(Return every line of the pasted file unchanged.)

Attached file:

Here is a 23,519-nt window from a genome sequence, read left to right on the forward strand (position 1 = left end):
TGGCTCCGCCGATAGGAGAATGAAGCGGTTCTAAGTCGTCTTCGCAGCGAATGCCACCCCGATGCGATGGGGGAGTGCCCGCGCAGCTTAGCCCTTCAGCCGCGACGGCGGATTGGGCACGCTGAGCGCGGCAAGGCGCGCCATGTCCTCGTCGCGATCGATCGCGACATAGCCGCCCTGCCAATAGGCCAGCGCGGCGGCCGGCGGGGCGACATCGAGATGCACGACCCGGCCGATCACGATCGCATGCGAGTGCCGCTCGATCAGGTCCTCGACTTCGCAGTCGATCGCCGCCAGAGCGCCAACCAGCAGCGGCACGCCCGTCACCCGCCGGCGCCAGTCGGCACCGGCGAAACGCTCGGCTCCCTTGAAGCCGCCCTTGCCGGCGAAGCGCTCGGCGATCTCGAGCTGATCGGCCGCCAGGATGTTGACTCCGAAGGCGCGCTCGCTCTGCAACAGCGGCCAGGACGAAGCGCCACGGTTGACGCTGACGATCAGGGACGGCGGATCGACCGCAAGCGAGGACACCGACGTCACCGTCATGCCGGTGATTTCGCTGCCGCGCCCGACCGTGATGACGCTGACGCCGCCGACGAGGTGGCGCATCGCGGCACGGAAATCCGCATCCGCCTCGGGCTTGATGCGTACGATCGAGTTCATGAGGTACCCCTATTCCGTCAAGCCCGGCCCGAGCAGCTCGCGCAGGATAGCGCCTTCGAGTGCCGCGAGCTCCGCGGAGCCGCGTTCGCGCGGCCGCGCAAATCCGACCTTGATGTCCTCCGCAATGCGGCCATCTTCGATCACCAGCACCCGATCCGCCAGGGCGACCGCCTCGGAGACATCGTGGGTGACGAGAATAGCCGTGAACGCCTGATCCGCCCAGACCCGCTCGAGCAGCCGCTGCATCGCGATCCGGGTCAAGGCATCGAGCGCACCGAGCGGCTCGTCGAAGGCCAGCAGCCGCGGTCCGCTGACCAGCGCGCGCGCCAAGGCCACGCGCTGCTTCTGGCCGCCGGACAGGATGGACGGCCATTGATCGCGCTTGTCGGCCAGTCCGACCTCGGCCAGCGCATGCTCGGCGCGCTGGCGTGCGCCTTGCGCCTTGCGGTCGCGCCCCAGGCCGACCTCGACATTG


Here is a 23,519-nt window from a genome sequence, read left to right on the forward strand (position 1 = left end):
TGGCTCCGCCGATAGGAGAATGAAGCGGTTCTAAGTCGTCTTCGCAGCGAATGCCACCCCGATGCGATGGGGGAGTGCCCGCGCAGCTTAGCCCTTCAGCCGCGACGGCGGATTGGGCACGCTGAGCGCGGCAAGGCGCGCCATGTCCTCGTCGCGATCGATCGCGACATAGCCGCCCTGCCAATAGGCCAGCGCGGCGGCCGGCGGGGCGACATCGAGATGCACGACCCGGCCGATCACGATCGCATGCGAGTGCCGCTCGATCAGGTCCTCGACTTCGCAGTCGATCGCCGCCAGAGCGCCAACCAGCAGCGGCACGCCCGTCACCCGCCGGCGCCAGTCGGCACCGGCGAAACGCTCGGCTCCCTTGAAGCCGCCCTTGCCGGCGAAGCGCTCGGCGATCTCGAGCTGATCGGCCGCCAGGATGTTGACTCCGAAGGCGCGCTCGCTCTGCAACAGCGGCCAGGACGAAGCGCCACGGTTGACGCTGACGATCAGGGACGGCGGATCGACCGCAAGCGAGGACACCGACGTCACCGTCATGCCGGTGATTTCGCTGCCGCGCCCGACCGTGATGACGCTGACGCCGCCGACGAGGTGGCGCATCGCGGCACGGAAATCCGCATCCGCCTCGGGCTTGATGCGTACGATCGAGTTCATGAGGTACCCCTATTCCGTCAAGCCCGGCCCGAGCAGCTCGCGCAGGATAGCGCCTTCGAGTGCCGCGAGCTCCGCGGAGCCGCGTTCGCGCGGCCGCGCAAATCCGACCTTGATGTCCTCCGCAATGCGGCCATCTTCGATCACCAGCACCCGATCCGCCAGGGCGACCGCCTCGGAGACATCGTGGGTGACGAGAATAGCCGTGAACGCCTGATCCGCCCAGACCCGCTCGAGCAGCCGCTGCATCGCGATCCGGGTCAAGGCATCGAGCGCACCGAGCGGCTCGTCGAAGGCCAGCAGCCGCGGTCCGCTGACCAGCGCGCGCGCCAAGGCCACGCGCTGCTTCTGGCCGCCGGACAGGATGGACGGCCATTGATCGCGCTTGTCGGCCAGTCCGACCTCGGCCAGCGCATGCTCGGCGCGCTGGCGTGCGCCTTGCGCCTTGCGGTCGCGCCCCAGGCCGACCTCGACATTG